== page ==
At this point, the need for a Special Prosecutor seems evident.  Before the firing of FBI Director Comey, maybe not, but after, it is probably the only way to start restoring trust.

When the results of these investigations are in, then it will be up to everyone to determine whether or not President Trump should remain in office.  Both the House and the Trump Cabinet will need to look at those results, because, depending on the president's behavior between now and then, it may fall upon his own administration to seek his removal from office through Section IV of the 25th Amendment

Tuesday, May 02, 2017

Who's Killing the Press? The 2017 White House Correspondents Dinner

Occupy Portland Launch Rally
October 6, 2011
© A. F. Litt 2011, All Rights Reserved

Time to start posting again...  Probably not too often, but I feel like my long hiatus on this blog is somewhat coming to an end...

An interesting White House Correspondents Dinner this year, reflecting the current state of the American press corps.  Here is an incomplete rundown of my takeaways:

First, the President not attending this year's event, to me, makes this one not to overlook, but one to pay closer attention to. The whys of this idea are complex and would take a whole essay to explain in detail.  Not that speakers have pulled punches with the President in the room in the past, but that is a small piece of it.  However, without the distraction of the President being present, it felt like this year's event was a bit more self-reflexive, a bit more introspective, focusing a little more on the successes and failures of the press itself over recent past.

The other day, on CNN, a talking head was saying that President Trump, through the campaign, the transition, and the first 100 days, did more damage to the press than anyone or anything else in modern history.

This is just simply not true.

The damage has come from the 24 hour networks trying to maintain ratings through the endless, Sisyphusian loops of the modern 24 hour news cycle.  It comes from the blending of news reporting and infotainment that is confusing to many viewers.  It has come from the decline of print journalism and a whole segment of the press that is understaffed and panicked by their own quest for survival...

Back in the day of the newspaper, we had separate sections for news and opinion and clear editorial rules for how to write and present those very different articles.  However, these days, on the news networks, on the internet, the line is blurred, and in the case of shows like Fox and Friends, the line is almost entirely eliminated.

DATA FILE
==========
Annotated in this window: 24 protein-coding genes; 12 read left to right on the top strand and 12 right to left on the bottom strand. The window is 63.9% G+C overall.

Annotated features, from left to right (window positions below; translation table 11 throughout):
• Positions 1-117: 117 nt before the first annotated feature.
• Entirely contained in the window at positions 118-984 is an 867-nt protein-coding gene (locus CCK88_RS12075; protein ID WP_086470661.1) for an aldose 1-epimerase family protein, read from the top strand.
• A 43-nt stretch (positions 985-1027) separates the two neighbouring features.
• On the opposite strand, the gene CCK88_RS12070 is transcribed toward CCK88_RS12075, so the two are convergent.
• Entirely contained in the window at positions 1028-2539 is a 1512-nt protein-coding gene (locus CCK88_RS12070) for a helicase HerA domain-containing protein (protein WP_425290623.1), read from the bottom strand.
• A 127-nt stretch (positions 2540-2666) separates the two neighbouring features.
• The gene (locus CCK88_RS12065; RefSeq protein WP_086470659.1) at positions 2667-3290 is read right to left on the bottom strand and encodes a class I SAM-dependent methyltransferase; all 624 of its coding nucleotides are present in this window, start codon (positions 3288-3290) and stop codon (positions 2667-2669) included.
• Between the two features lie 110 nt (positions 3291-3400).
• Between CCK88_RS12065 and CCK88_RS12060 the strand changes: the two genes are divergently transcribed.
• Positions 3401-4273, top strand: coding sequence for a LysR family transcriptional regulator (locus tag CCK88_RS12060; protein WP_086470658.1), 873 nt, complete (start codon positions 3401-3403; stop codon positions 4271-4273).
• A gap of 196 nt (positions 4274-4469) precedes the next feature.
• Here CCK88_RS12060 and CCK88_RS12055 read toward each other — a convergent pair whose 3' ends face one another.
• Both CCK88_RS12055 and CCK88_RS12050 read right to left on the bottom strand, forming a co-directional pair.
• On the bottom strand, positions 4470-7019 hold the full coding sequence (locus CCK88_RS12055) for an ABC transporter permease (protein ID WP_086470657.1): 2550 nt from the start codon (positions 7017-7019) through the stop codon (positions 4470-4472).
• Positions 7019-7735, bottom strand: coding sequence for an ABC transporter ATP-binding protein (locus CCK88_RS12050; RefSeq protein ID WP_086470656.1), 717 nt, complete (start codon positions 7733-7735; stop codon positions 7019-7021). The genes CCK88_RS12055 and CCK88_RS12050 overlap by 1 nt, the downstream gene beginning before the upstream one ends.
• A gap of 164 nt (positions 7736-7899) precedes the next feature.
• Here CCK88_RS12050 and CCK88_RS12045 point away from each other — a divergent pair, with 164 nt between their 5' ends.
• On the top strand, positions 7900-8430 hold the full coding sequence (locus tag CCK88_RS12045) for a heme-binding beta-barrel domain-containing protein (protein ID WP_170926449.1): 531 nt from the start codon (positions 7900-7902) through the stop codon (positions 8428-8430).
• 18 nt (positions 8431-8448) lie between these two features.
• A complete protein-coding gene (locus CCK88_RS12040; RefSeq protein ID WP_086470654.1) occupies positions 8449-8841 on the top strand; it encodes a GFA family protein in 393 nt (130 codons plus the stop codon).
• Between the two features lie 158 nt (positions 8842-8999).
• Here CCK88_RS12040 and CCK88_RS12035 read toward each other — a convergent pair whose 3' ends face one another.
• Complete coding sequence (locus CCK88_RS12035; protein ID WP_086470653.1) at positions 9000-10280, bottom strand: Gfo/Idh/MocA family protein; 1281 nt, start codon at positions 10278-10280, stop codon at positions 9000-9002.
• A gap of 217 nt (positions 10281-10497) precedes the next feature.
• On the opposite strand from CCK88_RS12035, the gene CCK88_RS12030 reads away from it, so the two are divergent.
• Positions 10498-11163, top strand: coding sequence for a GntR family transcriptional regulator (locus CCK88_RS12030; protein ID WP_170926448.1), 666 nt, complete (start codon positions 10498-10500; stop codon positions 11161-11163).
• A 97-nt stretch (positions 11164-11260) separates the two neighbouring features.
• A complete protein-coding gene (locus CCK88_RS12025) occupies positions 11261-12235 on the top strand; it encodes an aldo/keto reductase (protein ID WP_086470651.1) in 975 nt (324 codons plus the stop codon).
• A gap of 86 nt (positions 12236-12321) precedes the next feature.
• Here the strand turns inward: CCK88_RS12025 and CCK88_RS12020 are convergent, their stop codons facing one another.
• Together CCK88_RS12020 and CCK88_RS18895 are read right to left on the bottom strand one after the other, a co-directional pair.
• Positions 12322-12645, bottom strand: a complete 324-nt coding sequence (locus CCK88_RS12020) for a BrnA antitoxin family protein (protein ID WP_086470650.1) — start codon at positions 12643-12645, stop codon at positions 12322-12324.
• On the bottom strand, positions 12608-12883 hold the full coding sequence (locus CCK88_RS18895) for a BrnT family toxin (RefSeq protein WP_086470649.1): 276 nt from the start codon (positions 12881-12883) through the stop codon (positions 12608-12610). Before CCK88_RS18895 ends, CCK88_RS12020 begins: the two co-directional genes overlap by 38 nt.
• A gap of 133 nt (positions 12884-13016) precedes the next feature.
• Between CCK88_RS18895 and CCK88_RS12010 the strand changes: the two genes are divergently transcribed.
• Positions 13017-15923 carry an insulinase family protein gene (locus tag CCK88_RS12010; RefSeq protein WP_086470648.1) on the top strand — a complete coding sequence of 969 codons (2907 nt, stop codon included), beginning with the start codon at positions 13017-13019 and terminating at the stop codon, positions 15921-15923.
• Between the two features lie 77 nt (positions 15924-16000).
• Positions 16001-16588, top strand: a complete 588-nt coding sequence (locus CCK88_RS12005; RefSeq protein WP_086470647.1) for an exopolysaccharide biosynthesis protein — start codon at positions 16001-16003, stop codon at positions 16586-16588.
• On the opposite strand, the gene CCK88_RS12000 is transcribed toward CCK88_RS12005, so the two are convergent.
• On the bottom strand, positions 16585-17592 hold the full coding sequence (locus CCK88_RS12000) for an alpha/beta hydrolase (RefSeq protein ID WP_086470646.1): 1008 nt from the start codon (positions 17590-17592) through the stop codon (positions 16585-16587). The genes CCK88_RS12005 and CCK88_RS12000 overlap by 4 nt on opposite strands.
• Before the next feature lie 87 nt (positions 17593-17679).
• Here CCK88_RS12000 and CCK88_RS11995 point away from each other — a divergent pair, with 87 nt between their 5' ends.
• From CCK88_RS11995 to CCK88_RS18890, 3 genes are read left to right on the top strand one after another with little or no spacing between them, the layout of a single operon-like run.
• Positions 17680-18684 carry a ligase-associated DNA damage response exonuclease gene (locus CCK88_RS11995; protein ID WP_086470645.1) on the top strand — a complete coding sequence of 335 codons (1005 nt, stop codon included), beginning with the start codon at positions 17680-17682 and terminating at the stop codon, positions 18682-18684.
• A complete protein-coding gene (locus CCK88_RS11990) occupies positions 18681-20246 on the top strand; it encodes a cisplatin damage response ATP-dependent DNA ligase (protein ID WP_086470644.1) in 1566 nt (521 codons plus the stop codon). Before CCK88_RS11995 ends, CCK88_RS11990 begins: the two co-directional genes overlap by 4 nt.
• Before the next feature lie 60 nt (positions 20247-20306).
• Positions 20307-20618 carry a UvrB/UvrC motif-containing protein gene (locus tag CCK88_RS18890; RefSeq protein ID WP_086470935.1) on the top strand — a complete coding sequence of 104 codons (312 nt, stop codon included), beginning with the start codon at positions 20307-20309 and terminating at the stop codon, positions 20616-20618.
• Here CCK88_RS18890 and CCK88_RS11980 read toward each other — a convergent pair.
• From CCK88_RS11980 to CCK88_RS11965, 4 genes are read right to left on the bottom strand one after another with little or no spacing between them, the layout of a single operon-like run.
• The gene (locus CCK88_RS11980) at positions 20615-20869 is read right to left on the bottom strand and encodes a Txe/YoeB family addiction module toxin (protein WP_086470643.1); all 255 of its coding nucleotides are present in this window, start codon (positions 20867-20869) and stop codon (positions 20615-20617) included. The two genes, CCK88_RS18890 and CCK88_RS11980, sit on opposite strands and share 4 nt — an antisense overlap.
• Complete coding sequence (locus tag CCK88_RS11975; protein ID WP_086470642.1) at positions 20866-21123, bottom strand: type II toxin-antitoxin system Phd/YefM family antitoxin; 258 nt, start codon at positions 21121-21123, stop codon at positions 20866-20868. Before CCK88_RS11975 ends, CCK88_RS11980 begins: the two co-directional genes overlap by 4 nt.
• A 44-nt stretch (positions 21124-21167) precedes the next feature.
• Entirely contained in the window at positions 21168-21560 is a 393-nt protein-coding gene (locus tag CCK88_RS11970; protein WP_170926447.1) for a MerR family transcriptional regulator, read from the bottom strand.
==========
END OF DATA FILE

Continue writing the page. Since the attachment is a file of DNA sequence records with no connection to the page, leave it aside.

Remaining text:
So, instead of the viewer being presented with news and, perhaps, some unbiased analysis, they are presented only with the facts that present the host's views, and then are spoon fed what these facts "mean" through the narrow lens of the host's political agenda.

This doesn't mean that we should ignore the facts, but we need to be very careful about and aware of who is presenting these facts to us when watching, or reading, anything.  We need to be sure that we are getting all the facts, and we need to make up our own minds and not fall into an intellectually lazy zone where we let the writer, the presenter, or the talking heads (more on that next), tell us what we should feel about them.

We need to make our own interpretations.  We need to make up our own minds and make our own decisions.

And perhaps even worse than those blurred lines between news and opinion reporting are those talking heads inevitably brought in to tell us what the facts are supposed to mean.

In the not too distant past, the standard format on most television news broadcasts was to present the story, just the facts, and then to bring in a subject matter expert to add context and analysis to the story just presented.  This expert would not be representing a political viewpoint, but in depth knowledge and experience on the issue being discussed.